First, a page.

About a month ago, stories were circulating that NASA was getting ready to close down NIAC, a decision which many of us found to be incomprehensible. I blogged about this story earlier as did many others.
Via Andy Price, I’ve become aware of an effort within NIAC to try and save the agency. They have asked that people who can help them demonstrate benefits of NIAC funding in the past, contact NIAC with this information. Specifically, they are looking for a demonstrated ROI in areas such as;
1) Subsequent investment by NASA, other government agencies, or the private sector.
2) Intellectual contributions that have resulted in an agency putting resources into its own studies of a concept. For example, prompted by the success of a Phase I or Phase II concept, an agency convenes panels to study the work, includes it in a decadal plan, or otherwise funds studies of its own.
3) Unexpected spin-off technologies. For example, some NIAC studies have resulted in new medical technologies.
4) The production of technical PhD and Master’s level students.
5) The production of new jobs.
6) Enhancement of public understanding of agency missions (for most of you, this would be beneficial PR for NASA, or NRO, or DARPA).
For us in the Space Elevator community, the results of NIAC funding have been nothing short of revolutionary; before their funding of Dr. Bradley Edward’s research, an SE was strictly a Science-Fiction concept only. Now it’s something that is an actual possibility. The Space Elevator project is gaining public momentum and acceptance, to the point of being the subject of conferences, in museum exhibits, on TV shows and in Space Elevator games (both for “adults” – ie. chasing after real prize money and for kids, in the Robotic games). To me, this is what “blue-sky” funding is all about; taking a concept which is totally revolutionary and finding a way whereby it can actually happen.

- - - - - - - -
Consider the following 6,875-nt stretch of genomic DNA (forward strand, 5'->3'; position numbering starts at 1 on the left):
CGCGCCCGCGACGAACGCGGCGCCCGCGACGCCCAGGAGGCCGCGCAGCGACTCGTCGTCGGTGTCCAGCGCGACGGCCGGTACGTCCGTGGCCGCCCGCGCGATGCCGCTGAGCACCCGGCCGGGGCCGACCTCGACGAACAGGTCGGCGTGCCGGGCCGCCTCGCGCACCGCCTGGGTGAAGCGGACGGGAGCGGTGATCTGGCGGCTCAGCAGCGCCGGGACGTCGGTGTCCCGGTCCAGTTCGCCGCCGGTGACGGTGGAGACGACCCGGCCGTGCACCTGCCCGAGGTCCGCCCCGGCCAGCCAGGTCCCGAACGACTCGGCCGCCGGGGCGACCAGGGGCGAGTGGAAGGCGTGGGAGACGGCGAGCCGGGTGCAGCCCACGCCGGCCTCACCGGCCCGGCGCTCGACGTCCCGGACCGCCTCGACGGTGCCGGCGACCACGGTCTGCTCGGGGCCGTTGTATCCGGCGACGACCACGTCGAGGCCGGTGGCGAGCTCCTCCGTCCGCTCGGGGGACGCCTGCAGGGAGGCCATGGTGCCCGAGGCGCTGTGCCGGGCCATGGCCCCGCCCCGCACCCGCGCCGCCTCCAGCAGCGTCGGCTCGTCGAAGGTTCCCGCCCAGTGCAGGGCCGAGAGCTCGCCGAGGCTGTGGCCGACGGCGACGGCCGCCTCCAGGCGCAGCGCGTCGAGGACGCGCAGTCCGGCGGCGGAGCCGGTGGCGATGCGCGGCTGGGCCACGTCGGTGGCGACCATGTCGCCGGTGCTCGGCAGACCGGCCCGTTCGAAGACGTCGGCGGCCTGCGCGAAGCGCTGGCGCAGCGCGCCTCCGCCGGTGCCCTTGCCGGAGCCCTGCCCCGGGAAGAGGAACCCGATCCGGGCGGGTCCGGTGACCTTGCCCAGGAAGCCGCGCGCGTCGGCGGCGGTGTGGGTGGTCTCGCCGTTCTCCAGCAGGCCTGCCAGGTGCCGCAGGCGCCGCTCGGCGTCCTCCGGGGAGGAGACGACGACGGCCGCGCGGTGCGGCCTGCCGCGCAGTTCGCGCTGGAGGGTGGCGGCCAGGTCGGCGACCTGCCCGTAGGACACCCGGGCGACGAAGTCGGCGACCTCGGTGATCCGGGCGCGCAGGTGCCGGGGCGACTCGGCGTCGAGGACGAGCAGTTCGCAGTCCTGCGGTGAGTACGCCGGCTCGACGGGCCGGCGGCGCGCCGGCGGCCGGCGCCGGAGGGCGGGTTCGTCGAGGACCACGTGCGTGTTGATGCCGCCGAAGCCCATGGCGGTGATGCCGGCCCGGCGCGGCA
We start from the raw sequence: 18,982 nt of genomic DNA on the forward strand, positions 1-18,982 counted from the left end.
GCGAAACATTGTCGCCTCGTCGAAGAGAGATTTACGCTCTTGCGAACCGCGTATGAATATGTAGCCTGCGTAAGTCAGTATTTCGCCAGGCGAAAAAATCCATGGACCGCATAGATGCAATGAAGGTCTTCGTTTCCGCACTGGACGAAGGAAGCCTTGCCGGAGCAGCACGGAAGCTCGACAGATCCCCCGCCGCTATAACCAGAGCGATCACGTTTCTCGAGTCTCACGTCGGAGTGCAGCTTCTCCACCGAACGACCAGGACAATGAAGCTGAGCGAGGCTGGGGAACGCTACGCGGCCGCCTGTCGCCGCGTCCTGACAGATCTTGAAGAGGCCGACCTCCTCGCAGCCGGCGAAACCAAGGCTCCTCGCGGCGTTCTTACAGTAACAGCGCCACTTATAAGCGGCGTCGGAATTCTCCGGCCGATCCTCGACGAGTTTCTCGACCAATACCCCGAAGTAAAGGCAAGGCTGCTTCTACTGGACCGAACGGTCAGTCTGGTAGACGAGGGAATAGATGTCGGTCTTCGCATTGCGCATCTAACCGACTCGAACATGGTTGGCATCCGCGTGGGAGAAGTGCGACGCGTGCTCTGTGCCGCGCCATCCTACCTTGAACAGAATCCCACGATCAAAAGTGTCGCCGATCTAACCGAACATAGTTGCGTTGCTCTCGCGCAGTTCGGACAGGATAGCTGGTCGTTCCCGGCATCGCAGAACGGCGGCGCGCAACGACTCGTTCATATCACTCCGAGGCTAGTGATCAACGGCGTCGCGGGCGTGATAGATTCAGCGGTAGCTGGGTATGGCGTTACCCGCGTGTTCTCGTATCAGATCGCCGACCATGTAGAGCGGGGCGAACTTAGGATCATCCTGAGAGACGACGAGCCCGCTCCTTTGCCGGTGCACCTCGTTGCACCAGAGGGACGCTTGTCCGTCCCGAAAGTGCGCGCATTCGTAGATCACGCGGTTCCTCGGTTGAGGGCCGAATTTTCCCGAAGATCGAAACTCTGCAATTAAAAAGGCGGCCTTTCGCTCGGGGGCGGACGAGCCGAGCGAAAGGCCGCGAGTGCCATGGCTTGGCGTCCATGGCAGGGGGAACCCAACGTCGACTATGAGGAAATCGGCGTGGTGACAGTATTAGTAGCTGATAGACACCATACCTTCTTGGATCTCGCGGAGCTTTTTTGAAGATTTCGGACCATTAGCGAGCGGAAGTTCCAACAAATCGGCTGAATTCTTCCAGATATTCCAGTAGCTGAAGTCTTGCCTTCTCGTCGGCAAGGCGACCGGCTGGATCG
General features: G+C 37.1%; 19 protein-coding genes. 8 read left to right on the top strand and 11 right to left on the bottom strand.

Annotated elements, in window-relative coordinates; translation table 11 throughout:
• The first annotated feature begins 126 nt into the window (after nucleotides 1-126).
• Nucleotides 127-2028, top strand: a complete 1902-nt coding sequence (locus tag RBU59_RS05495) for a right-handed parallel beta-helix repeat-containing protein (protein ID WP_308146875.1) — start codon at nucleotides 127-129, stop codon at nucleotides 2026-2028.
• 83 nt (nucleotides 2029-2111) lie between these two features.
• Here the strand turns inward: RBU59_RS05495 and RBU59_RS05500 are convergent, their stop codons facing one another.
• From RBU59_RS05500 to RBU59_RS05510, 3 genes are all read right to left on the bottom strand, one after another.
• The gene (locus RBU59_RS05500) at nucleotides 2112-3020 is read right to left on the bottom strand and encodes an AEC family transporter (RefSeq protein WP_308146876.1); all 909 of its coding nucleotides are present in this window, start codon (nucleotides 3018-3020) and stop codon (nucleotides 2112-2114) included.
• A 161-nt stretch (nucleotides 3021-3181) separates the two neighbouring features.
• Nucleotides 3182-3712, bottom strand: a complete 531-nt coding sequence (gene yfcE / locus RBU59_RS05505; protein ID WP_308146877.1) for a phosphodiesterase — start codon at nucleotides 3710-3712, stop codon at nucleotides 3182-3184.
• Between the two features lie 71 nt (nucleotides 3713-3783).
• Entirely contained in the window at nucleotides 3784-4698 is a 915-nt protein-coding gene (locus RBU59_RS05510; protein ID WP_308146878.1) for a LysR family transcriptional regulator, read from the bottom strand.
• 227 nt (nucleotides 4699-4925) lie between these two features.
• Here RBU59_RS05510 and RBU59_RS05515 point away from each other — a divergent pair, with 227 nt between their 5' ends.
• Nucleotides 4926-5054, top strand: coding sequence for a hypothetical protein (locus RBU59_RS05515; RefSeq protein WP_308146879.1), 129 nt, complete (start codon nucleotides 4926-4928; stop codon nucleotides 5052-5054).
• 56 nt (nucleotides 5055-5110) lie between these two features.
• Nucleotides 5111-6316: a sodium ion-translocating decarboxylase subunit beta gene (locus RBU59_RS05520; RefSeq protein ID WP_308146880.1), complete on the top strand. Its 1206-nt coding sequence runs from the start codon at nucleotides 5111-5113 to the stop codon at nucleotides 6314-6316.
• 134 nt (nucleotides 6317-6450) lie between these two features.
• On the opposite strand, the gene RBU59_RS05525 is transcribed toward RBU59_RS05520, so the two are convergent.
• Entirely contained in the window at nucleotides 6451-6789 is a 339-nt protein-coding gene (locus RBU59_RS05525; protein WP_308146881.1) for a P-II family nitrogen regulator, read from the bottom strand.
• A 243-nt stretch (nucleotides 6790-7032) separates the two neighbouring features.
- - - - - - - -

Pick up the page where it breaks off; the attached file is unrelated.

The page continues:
At least that’s something along the lines of what I’m going to say in my letter (email, actually) to NIAC.
Here’s another article about NIAC, this from Wired.com in 2004.
Further words from Brad Edwards on the potential defunding of this program; “My general thoughts are that this is a very poor decision on NASA’s part. NIAC has demonstrated that it can produce results on a small budget unlike other components of NASA proper. Cutting NIAC is easy simply because it is an external contract. NASA would be better served by taking the more difficult road and trimming the non-productive components inside the centers and funding development of new technologies that can save time and money while reducing risk and producing better results in the long-run. NIAC and programs like it, if utilized, can provide the tools to define NASA roadmaps and programs that have low risk and produce the results needed to succeed.”
If you want to offer some words to NIAC, send them to Diana Jennings (djennings [AT] niac.usra.edu). Dr Edwards says to send “Specific results, work, ROI are best but stated support can’t hurt.”
Amen to that. Let’s let ’em know that what they do matters…